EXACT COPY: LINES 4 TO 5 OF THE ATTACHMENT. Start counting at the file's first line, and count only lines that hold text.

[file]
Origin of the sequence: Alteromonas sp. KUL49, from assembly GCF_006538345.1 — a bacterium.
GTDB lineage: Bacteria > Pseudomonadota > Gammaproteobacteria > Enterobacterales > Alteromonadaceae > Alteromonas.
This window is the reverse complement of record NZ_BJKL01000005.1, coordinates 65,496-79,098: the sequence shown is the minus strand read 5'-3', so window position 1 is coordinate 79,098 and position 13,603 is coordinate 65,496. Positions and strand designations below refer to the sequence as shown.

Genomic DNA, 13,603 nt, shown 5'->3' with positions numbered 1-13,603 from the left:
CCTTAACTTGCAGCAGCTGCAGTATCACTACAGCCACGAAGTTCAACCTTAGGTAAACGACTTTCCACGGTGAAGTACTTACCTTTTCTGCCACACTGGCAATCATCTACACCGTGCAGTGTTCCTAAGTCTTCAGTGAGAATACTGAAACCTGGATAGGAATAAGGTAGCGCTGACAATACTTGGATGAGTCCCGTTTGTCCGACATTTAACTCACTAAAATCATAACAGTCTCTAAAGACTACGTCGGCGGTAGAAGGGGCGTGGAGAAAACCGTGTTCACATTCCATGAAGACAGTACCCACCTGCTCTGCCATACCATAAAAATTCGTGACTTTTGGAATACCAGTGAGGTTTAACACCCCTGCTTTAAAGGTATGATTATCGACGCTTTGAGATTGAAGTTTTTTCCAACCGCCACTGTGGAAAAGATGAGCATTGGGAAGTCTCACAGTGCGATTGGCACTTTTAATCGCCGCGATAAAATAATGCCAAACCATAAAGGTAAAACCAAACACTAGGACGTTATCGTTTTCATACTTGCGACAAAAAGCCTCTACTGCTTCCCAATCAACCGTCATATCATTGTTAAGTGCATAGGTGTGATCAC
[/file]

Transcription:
Genomic DNA, 13,603 nt, shown 5'->3' with positions numbered 1-13,603 from the left:
CCTTAACTTGCAGCAGCTGCAGTATCACTACAGCCACGAAGTTCAACCTTAGGTAAACGACTTTCCACGGTGAAGTACTTACCTTTTCTGCCACACTGGCAATCATCTACACCGTGCAGTGTTCCTAAGTCTTCAGTGAGAATACTGAAACCTGGATAGGAATAAGGTAGCGCTGACAATACTTGGATGAGTCCCGTTTGTCCGACATTTAACTCACTAAAATCATAACAGTCTCTAAAGACTACGTCGGCGGTAGAAGGGGCGTGGAGAAAACCGTGTTCACATTCCATGAAGACAGTACCCACCTGCTCTGCCATACCATAAAAATTCGTGACTTTTGGAATACCAGTGAGGTTTAACACCCCTGCTTTAAAGGTATGATTATCGACGCTTTGAGATTGAAGTTTTTTCCAACCGCCACTGTGGAAAAGATGAGCATTGGGAAGTCTCACAGTGCGATTGGCACTTTTAATCGCCGCGATAAAATAATGCCAAACCATAAAGGTAAAACCAAACACTAGGACGTTATCGTTTTCATACTTGCGACAAAAAGCCTCTACTGCTTCCCAATCAACCGTCATATCATTGTTAAGTGCATAGGTGTGATCAC